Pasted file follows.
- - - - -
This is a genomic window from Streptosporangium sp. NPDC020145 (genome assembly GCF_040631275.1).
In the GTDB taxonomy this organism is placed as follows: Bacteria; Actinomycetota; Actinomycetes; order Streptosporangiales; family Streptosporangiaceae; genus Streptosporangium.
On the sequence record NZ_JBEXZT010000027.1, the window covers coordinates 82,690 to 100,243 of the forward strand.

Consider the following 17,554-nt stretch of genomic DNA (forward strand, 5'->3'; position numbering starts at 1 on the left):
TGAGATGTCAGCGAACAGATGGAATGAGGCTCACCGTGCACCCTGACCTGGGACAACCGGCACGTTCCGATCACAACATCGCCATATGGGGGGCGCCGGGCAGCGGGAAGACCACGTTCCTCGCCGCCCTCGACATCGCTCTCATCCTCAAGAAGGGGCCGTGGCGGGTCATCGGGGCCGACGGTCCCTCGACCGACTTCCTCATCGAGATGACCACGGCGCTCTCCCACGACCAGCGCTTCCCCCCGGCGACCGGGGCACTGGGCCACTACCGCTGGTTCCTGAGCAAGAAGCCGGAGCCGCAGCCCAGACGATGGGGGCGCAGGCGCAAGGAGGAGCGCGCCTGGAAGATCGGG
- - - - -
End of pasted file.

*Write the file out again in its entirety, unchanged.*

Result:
This is a genomic window from Streptosporangium sp. NPDC020145 (genome assembly GCF_040631275.1).
In the GTDB taxonomy this organism is placed as follows: Bacteria; Actinomycetota; Actinomycetes; order Streptosporangiales; family Streptosporangiaceae; genus Streptosporangium.
On the sequence record NZ_JBEXZT010000027.1, the window covers coordinates 82,690 to 100,243 of the forward strand.

Consider the following 17,554-nt stretch of genomic DNA (forward strand, 5'->3'; position numbering starts at 1 on the left):
TGAGATGTCAGCGAACAGATGGAATGAGGCTCACCGTGCACCCTGACCTGGGACAACCGGCACGTTCCGATCACAACATCGCCATATGGGGGGCGCCGGGCAGCGGGAAGACCACGTTCCTCGCCGCCCTCGACATCGCTCTCATCCTCAAGAAGGGGCCGTGGCGGGTCATCGGGGCCGACGGTCCCTCGACCGACTTCCTCATCGAGATGACCACGGCGCTCTCCCACGACCAGCGCTTCCCCCCGGCGACCGGGGCACTGGGCCACTACCGCTGGTTCCTGAGCAAGAAGCCGGAGCCGCAGCCCAGACGATGGGGGCGCAGGCGCAAGGAGGAGCGCGCCTGGAAGATCGGG